During the War, many men were away fighting, and because of this women were called upon to do work that was earlier considered men's work. Many women began organising and managing different kinds of work. When people saw this they began to wonder why they had created so many unfair stereotypes about women and what they were capable of doing. So women began to be seen as being equally capable of making decisions. 

The suffragettes demanded the right to vote for all women and to get their demands heard they chained themselves to railings in public places. Many suffragettes were imprisoned and went on hunger strikes,and they had to be fed by force. American women got the right to vote in 1920 while women in the UK got to vote on the same terms as men some years later, in 1928.

But it was not always like this. Can you believe that there was a time when governments did not allow women and the poor to participate in elections? In their earliest forms governments allowed only men who owned property and were educated, to vote. This meant that women, the poor, the property-less and the uneducated were not allowed to vote. The country was governed by the rules and regulations that these few men made!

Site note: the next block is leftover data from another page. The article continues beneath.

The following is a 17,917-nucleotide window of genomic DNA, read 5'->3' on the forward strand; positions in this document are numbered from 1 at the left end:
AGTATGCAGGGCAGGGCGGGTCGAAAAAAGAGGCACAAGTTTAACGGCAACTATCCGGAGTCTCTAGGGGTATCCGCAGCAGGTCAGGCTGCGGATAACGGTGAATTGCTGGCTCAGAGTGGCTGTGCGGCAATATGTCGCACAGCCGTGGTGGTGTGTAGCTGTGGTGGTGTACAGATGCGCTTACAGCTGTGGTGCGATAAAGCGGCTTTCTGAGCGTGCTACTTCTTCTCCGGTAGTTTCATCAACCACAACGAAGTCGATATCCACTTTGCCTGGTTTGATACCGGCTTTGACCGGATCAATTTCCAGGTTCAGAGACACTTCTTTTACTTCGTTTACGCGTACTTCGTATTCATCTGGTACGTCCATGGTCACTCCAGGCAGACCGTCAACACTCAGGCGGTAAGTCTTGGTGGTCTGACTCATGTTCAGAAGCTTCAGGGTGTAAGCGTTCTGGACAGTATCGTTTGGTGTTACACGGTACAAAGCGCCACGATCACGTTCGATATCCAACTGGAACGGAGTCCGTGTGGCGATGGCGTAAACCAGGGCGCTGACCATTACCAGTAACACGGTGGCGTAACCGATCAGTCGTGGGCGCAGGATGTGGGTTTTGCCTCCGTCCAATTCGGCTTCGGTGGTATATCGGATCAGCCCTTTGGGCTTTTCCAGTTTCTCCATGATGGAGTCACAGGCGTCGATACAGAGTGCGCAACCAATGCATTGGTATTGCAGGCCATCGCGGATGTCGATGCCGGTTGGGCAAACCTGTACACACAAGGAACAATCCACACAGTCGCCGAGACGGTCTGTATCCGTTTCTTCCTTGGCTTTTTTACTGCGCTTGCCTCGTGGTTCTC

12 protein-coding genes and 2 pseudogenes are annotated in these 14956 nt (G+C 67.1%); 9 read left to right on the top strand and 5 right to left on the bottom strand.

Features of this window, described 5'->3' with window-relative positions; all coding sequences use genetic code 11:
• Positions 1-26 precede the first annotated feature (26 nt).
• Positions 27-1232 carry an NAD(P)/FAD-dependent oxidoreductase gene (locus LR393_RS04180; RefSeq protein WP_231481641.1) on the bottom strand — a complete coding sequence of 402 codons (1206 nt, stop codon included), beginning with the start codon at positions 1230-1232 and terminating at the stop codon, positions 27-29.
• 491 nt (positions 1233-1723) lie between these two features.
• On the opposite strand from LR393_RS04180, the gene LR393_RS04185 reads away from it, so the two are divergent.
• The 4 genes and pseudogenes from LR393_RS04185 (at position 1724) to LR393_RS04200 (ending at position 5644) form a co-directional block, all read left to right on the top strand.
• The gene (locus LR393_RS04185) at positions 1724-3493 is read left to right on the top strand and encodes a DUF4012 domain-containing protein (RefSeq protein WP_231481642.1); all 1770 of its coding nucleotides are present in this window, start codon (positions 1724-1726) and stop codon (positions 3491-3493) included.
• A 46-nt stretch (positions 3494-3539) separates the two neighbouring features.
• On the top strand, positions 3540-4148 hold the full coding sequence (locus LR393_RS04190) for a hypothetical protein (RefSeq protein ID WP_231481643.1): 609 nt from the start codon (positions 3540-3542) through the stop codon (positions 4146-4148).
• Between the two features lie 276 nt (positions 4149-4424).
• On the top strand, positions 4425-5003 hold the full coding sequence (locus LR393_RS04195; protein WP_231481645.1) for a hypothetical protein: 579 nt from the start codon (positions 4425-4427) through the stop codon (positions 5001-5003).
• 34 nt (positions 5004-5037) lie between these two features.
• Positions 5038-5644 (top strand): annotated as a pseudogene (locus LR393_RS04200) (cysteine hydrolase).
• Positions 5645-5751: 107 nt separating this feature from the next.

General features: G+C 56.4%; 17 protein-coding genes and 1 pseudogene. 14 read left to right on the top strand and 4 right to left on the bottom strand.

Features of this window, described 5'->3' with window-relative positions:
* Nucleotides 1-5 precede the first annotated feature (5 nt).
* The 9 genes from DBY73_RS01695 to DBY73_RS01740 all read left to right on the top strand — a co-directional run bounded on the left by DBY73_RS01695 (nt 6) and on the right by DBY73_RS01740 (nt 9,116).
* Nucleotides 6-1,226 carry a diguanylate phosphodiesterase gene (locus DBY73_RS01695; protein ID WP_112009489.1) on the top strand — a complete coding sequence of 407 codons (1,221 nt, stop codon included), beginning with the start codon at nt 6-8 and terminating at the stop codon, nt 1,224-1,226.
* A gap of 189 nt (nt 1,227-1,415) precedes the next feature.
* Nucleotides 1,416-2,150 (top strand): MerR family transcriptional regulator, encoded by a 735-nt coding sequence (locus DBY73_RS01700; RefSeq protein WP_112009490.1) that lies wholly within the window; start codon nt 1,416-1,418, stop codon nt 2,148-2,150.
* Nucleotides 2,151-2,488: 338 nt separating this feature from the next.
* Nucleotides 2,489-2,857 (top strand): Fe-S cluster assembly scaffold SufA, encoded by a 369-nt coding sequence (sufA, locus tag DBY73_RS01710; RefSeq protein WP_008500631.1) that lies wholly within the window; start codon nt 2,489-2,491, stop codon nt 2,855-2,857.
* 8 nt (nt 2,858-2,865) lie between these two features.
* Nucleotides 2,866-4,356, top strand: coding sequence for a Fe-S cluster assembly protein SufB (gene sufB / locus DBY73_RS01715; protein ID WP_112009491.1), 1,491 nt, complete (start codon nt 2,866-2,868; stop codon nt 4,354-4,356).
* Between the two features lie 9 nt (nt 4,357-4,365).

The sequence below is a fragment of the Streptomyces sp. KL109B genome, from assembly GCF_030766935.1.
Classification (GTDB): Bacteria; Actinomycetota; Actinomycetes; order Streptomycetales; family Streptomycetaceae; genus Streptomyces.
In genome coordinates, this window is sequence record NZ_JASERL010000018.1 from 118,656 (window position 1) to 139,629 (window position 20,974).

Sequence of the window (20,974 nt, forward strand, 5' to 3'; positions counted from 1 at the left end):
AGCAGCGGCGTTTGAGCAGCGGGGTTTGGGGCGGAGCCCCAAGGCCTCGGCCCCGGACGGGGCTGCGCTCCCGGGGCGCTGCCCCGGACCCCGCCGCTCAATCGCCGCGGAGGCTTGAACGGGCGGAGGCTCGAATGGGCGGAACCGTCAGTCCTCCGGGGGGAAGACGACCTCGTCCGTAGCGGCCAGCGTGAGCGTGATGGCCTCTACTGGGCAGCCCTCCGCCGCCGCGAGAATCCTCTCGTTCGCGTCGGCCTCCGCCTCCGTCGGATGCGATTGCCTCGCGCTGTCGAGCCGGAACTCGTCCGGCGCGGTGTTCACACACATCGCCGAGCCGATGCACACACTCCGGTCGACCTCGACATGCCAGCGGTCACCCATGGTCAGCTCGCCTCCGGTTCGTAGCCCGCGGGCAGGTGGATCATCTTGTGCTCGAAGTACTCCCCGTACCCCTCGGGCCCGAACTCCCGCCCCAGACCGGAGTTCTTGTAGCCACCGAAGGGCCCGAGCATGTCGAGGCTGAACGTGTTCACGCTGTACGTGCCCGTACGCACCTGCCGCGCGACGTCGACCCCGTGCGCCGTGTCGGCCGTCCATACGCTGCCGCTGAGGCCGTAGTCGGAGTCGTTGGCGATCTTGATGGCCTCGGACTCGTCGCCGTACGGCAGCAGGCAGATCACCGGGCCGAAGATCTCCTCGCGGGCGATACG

In India, before Independence, only a small minority was allowed to vote and they therefore came together to determine the fate of the majority. Several people including Gandhiji were shocked at the unfairness of this practice and demanded that all adults have the right to vote. This is known as universal adult franchise.